December 19th.—In the evening we saw in the distance New Zealand. We may now consider that we have nearly crossed the Pacific. It is necessary to sail over this great ocean to comprehend its immensity. Moving quickly onwards for weeks together, we meet with nothing but the same blue, profoundly deep, ocean. Even within the archipelagoes, the islands are mere specks, and far distant one from the other. Accustomed to look at maps drawn on a small scale, where dots, shading, and names are crowded together, we do not rightly judge how infinitely small the proportion of dry land is to the water of this vast expanse. The meridian of the Antipodes has likewise been passed; and now every league, it made us happy to think, was one league nearer to England. These Antipodes call to one's mind old recollections of childish doubt and wonder. Only the other day I looked forward to this airy barrier as a definite point in our voyage homewards; but now I find it, and all such resting-places for the imagination, are like shadows, which a man moving onwards cannot catch. A gale of wind lasting for some days, has lately given us full leisure to measure the future stages in our long homeward voyage, and to wish most earnestly for its termination.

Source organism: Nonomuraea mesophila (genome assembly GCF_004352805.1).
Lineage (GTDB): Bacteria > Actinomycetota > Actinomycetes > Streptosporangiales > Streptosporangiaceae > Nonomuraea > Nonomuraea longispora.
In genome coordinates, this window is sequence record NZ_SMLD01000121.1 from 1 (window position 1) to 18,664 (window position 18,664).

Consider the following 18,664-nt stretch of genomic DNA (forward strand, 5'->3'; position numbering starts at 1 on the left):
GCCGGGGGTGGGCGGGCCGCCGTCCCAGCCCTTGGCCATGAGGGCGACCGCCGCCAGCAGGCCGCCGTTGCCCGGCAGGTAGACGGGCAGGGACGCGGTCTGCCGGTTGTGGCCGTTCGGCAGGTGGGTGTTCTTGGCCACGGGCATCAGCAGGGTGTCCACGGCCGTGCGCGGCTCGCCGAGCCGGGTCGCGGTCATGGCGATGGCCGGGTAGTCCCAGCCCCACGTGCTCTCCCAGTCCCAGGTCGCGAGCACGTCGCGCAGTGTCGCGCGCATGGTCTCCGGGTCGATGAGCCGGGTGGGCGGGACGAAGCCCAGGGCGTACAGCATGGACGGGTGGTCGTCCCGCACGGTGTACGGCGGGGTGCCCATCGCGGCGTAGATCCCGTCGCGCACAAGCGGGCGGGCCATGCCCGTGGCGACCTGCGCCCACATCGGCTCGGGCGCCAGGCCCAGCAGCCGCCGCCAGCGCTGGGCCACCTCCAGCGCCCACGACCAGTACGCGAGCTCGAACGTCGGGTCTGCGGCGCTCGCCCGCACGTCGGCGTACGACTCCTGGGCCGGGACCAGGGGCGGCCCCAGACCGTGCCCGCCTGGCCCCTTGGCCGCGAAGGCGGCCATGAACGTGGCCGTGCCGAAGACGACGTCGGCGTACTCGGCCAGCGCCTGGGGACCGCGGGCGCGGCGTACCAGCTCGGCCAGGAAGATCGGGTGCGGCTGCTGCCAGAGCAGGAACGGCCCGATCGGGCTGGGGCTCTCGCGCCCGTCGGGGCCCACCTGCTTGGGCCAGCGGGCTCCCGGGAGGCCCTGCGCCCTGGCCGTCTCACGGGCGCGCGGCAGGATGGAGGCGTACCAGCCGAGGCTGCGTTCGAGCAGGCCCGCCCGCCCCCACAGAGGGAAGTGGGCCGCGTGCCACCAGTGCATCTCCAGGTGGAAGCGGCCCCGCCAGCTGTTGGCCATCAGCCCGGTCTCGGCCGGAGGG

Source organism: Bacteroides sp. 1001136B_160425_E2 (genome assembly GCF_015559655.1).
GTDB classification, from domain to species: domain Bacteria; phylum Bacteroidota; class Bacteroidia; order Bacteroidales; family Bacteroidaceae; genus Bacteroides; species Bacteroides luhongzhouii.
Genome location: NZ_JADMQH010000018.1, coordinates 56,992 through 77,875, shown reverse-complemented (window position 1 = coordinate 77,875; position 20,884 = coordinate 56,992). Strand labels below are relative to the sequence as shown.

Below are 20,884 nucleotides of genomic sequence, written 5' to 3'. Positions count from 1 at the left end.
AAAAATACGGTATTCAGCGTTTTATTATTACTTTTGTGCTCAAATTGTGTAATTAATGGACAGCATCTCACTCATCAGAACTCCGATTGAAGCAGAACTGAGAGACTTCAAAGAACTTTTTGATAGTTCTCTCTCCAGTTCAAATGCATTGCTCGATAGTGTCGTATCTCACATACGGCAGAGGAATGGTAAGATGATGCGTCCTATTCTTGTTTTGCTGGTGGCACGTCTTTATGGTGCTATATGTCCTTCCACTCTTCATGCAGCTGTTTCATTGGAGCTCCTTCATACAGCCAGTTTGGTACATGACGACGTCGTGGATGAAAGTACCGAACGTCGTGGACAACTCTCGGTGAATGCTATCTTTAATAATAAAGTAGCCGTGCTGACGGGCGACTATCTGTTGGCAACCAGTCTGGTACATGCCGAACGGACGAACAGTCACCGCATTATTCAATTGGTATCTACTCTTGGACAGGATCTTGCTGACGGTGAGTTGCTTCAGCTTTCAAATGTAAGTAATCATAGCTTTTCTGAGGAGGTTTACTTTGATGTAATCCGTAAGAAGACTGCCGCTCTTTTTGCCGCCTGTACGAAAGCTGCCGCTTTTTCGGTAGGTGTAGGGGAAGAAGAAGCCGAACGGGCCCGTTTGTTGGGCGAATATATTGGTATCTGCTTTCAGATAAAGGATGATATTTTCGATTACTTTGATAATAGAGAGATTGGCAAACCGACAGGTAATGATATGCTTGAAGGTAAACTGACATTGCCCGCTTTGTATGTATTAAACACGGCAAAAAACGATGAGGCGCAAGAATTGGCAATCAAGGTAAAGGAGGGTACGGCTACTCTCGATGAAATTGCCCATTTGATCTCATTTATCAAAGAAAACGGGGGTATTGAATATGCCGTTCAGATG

December 21st.—Early in the morning we entered the Bay of Islands, and being becalmed for some hours near the mouth, we did not reach the anchorage till the middle of the day. The country is hilly, with a smooth outline, and is deeply intersected by numerous arms of the sea extending from the bay. The surface appears from a distance as if clothed with coarse pasture, but this in truth is nothing but fern. On the more distant hills, as well as in parts of the valleys, there is a good deal of woodland. The general tint of the landscape is not a bright green; and it resembles the country a short distance to the south of Concepcion in Chile. In several parts of the bay, little villages of square tidy-looking houses are scattered close down to the water's edge. Three whaling-ships were lying at anchor, and a canoe every now and then crossed from shore to shore; with these exceptions, an air of extreme quietness reigned over the whole district. Only a single canoe came alongside. This, and the aspect of the whole scene, afforded a remarkable, and not very pleasing contrast, with our joyful and boisterous welcome at Tahiti.